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KEITH v. JOHNSON

decided: April 12, 1926.

KEITH, FORMER COLLECTOR
v.
JOHNSON, ADMINISTRATRIX



CERTIORARI TO THE CIRCUIT COURT OF APPEALS FOR THE SECOND CIRCUIT.

Taft, Holmes, Van Devanter, McReynolds, Brandeis, Sutherland, Butler, Sanford, Stone

Author: Butler

[ 271 U.S. Page 3]

 MR. JUSTICE BUTLER delivered the opinion of the Court.

In 1917, John B. Johnson, a resident of New York, died intestate. Respondent was appointed administratrix, and in that year paid to the State $233,044.20, the transfer tax imposed pursuant to Art. X, Tax Law, c. 60, Consolidated Laws. When respondent made the income tax return for the estate for 1917 (Revenue Act of 1916, c. 463, 39 Stat. 756, 757), she claimed that the state transfer tax paid in that year was deductible; but, yielding to the regulations of the Treasury Department, she did not make the deduction, and under protest paid to the United States an income tax calculated on $164,958.00, amounting to $30,985.53. If the deduction had been made there would have been no taxable income. This action was brought to recover the amount paid. The District Court gave respondent judgment which was affirmed by the Circuit Court of Appeals.

Under the Revenue Act of 1916, the income of the estate for 1917 during administration was subject to a tax to be assessed against the administratrix. She was required to pay the tax and was indemnified against claims of beneficiaries for the amount paid. § 2(b). It is provided that, in computing net income, in the case of a citizen or resident of the United States, for the purpose of the tax, there shall be allowed as deductions the taxes imposed by the authority of the United States or of any State and paid within the year. § 5(a) Third. Administrators and other fiduciaries are subject to all the provisions which apply to individuals. § 8(c).

[ 271 U.S. Page 4]

     In United States v. Woodward, 256 U.S. 632, it was held that the federal estate taxes imposed by the Revenue Act of 1916 are deductible in ascertaining net taxable income received by estates of deceased persons during the period of administration or settlement. Revenue Act of 1918, Title II. The court said (p. 635): "It [the estate tax] is made a charge on the estate and is to be paid out of it by the administrator or executor substantially as other taxes and charges are paid. . . . It does not segregate any part of the estate from the rest and keep it from passing to the administrator or executor for purposes of administration, . . . but is made a general charge on the gross estate and is to be paid in money out of any available funds or, if there be none, by converting other property into money for the purpose."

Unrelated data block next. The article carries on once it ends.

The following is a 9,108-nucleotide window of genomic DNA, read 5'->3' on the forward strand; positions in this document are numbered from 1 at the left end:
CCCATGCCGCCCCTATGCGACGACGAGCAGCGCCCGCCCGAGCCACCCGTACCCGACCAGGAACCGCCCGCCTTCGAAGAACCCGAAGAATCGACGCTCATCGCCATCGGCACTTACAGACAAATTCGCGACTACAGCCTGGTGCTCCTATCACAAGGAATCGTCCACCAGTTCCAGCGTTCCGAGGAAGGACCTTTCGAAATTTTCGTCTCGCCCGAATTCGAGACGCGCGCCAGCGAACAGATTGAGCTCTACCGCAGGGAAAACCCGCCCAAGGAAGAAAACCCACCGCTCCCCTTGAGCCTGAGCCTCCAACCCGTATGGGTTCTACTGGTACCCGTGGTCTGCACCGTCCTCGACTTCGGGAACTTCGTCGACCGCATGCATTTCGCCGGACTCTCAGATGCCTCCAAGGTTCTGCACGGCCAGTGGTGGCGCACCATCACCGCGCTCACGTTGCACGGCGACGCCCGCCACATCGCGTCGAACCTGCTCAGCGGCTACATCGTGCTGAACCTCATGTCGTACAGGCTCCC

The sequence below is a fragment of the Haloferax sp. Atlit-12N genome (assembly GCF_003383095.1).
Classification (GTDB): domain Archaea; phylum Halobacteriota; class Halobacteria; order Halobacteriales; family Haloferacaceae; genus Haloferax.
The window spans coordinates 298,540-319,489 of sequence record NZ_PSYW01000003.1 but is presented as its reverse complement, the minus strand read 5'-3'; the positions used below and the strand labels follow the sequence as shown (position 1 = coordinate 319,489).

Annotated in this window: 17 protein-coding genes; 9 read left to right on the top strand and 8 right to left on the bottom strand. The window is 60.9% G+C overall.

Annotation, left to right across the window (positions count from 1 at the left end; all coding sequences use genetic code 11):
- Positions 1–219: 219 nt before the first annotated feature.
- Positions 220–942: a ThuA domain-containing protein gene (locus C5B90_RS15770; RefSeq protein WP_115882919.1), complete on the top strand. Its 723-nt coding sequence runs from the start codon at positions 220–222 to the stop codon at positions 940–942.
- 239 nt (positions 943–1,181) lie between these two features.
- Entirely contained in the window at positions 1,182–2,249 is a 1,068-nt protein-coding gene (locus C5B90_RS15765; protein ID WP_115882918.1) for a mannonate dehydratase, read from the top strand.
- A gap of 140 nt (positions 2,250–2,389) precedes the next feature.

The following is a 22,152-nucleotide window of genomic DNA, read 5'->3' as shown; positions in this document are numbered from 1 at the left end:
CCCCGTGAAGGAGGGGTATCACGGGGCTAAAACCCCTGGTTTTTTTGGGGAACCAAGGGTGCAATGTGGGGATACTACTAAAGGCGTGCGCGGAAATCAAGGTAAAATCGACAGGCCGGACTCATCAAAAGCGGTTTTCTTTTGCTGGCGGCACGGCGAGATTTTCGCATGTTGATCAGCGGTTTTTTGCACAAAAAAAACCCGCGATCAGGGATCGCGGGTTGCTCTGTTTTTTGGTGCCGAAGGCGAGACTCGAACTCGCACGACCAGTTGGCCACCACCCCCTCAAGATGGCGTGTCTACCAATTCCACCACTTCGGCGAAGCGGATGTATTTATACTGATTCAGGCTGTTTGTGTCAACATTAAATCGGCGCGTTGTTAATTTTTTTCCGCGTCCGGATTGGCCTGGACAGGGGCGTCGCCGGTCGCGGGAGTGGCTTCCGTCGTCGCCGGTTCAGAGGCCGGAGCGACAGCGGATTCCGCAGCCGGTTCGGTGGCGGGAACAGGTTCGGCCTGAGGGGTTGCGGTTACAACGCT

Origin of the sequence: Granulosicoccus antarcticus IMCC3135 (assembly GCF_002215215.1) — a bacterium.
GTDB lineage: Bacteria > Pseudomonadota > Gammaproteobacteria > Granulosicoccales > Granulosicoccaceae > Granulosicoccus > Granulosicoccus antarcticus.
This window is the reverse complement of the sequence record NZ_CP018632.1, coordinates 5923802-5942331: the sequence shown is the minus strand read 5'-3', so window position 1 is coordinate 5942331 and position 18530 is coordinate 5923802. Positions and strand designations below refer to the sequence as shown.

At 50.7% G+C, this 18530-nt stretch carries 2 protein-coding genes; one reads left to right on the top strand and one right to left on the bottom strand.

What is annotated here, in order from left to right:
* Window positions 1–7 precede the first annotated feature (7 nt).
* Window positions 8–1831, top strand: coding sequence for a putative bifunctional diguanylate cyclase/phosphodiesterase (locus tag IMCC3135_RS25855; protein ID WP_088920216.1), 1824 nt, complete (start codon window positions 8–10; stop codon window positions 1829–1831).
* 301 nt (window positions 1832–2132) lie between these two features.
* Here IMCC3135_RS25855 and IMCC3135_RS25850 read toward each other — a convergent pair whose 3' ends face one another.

The government contends that the state transfer tax is not imposed on the estate and is not deductible in calculating the federal tax on the income of the estate.

The transfer tax law imposes a tax "upon the transfer of property" from the deceased (§ 220) at rates graduated, according to the amount transferred to each beneficiary and the relationship, or absence of any, between the deceased and beneficiaries. §§ 221, 221(a). Until paid the tax is a lien upon the property of the deceased. The person to whom the property is transferred is made personally liable for the tax. The personal representatives of the deceased are personally liable for the tax until its payment; they are authorized to sell the property of the estate to obtain money to pay the tax in the same manner as they may to pay debts of the deceased. § 224.*fn*

[ 271 U.S. Page 5]

     They are not entitled to discharge until the tax is paid. § 236. The law plainly makes it their duty to pay the tax out of the estate. The property remaining passes to the beneficiaries. When property is transferred without the deduction of the tax the beneficiary is required to pay. But, by whomsoever the amount may be handed over to the State, the tax is in effect an appropriation by the State of a part of the property of the deceased at the time of death. And the State's portion is deductible from the legacy and does not pass to the legatee. If money is transferred the tax is withheld; property other than money passes subject to the transfer tax. Cf. Matter of Estate of Swift, 137 N. Y. 77, 83. In Matter of Merriam, 141 N. Y. 479, a bequest to the United States was

[ 271 U.S. Page 6]

     held subject to the tax. The court said (p. 484), "This tax, in effect, limits the power of testamentary disposition, and legatees and devisees take their bequests and devises subject to this tax imposed upon the succession of property. This view eliminates from the case the point urged by the appellant that to collect this tax would be in violation of the well-established rule that the state cannot tax the property of the United States. Assuming this legacy vested in the United States at the moment of testator's death, yet in contemplation of law the tax was fixed on the succession at the same instant of time. This is not a tax imposed by the state on the property of the United States. The property that vests in the United States under this will is the net amount of its legacy after the succession tax is paid." That case was brought to this court on writ of error. United States v. Perkins, 163 U.S. 625. Following the decisions of the New York court it was held that the transfer tax is not imposed on property but on the transfer, and that the ...


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